Beware the Australian Silk Oak

The author appears to be already scratching during the removal.
Photo by Gabriell McGinnis of T Town Tree Service.

I am writing to report on an unusual accident that happened to me on the job here in Arizona. I own/operate a tree and landscape service I founded in 2015 and am a professional tree climber.

On June 4, 2020, I removed an Australian silk oak tree (Grevillea robusta) from a residential backyard in Oro Valley, Ariz. I spent maybe 30 minutes climbing the tree and another 10 minutes bucking up the spar on the ground. The following day I started experiencing a red, itchy rash covering my chest, arms and neck areas. This quickly spread to my legs and back and was extremely painful!

The author’s rash cost him five days of missed work and a lot of anguish. Photo by Gabriell McGinnis of T Town Tree Service.

After speaking with different doctors, I eventually ended up with a prescription for 250 mg of diphenhydramine (antihistamine) and 60 mg of prednisone (corticosteroid) per day, along with topical hydrocortisone, lidocaine and calamine ointments to aid with the skin irritation. I missed five days of work and finally got back to light duty/office management six days after exposure.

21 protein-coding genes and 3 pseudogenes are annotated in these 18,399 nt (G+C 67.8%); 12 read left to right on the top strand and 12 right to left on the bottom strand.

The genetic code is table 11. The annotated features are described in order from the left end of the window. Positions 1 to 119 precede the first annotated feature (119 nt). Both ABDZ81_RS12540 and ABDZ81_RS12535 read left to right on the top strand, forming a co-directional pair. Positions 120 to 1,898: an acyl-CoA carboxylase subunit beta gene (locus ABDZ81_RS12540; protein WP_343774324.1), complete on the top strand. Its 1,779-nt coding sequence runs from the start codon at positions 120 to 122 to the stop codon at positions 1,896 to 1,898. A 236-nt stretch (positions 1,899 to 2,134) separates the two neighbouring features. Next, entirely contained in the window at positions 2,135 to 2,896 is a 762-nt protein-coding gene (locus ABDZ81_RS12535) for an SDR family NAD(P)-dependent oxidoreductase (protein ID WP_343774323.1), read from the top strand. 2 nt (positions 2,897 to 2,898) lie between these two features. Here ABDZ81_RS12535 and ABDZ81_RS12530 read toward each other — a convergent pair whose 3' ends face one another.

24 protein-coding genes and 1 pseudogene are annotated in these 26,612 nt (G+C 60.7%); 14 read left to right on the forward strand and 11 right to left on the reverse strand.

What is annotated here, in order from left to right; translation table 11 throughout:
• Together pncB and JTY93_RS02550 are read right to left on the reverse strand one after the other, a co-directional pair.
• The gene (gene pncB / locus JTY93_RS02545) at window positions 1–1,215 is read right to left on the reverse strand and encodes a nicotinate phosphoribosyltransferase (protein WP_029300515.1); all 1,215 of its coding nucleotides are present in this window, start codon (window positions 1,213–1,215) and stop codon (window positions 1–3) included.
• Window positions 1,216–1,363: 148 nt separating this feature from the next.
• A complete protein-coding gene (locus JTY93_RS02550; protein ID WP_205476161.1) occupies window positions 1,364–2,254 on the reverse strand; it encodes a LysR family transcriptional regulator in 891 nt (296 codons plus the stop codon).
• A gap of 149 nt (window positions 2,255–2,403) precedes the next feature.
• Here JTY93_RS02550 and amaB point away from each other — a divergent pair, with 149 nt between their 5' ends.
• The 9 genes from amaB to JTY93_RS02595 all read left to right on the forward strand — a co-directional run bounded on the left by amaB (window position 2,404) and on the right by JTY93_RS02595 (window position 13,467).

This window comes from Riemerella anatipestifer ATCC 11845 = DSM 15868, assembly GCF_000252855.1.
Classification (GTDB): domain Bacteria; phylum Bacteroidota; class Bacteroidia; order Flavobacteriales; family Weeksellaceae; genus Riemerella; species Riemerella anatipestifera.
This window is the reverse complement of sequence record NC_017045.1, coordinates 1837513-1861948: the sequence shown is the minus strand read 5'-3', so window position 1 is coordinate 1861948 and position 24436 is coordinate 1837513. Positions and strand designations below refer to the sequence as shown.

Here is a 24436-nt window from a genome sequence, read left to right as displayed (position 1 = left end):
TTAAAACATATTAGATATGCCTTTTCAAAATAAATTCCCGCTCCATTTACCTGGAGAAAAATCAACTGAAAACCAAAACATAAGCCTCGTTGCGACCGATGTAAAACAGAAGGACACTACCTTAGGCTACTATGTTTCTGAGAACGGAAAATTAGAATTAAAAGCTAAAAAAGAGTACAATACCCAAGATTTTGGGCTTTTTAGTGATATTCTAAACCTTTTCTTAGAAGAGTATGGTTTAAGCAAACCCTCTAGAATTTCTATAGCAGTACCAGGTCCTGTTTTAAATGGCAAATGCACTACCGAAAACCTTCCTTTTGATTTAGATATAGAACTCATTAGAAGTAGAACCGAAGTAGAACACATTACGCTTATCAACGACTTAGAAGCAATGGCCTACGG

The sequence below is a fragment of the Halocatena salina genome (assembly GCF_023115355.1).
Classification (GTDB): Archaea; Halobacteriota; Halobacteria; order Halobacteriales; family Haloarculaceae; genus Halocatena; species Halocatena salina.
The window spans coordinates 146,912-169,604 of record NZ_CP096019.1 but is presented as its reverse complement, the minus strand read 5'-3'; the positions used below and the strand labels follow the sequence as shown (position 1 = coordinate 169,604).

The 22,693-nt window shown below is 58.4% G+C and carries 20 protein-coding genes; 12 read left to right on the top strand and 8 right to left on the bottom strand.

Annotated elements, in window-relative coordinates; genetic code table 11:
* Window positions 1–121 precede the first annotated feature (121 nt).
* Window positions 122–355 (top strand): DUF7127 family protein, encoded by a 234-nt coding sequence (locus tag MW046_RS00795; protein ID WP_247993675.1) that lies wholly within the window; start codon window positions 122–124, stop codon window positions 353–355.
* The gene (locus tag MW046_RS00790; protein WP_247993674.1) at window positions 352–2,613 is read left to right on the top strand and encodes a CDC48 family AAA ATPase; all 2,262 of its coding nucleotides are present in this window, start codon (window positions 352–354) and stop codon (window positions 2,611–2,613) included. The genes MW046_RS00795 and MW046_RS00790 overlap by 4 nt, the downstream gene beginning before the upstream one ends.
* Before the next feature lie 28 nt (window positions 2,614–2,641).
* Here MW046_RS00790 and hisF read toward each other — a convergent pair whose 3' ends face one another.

The author’s rash. Photo by Gabriell McGinnis of T Town Tree Service.

A consulting arborist, Jacquelyne Lyle, Certified Arborist and a docent at the University of Arizona campus arboretum, helped me identify this tree, which I was not previously familiar with, as it is not commonly planted in the Sonoran desert region. I know of a few specimens in Tucson. Lyle said she knows of maybe 10 of these trees in Tucson.

These trees do not reach their “full potential” in this climate. As is often the case with non-native shade trees grown here in the Sonoran desert, you can expect shortened life spans and dwarf-like growth.

The Australian silk oak, Grevillea robusta, prior to removal. Photo by the homeowner, Nicholas Armstrong.

On doing a little research, I found incident reports from Australia and New Zealand where woodworkers and arborists had experienced similar acute contact dermatitis symptoms after exposure to the sawdust of this tree. These symptoms can, in some cases, last two to three weeks.

Gabriell McGinnis of T Town Tree Service, who took some of the accompanying photos, was working for me on the ground that day. He did not have any allergic reaction to the tree, but also was not running a saw that day.

Just to follow up on my condition, it did clear up about a week after exposure and taking the prescribed medications. I feel fortunate I didn’t have to stay on the medication longer, and, of course, am stoked that the nasty rash is long gone! I will not be cutting a Grevillia robusta again! I for one am glad I didn’t scratch myself to death, and am happy to be getting back to any capacity of work so soon. Stay safe.

Victor Riquelme is the owner/operator of Big Olive’s Property Maintenance/Big Olive’s, LLC, in Tucson, Arizona.

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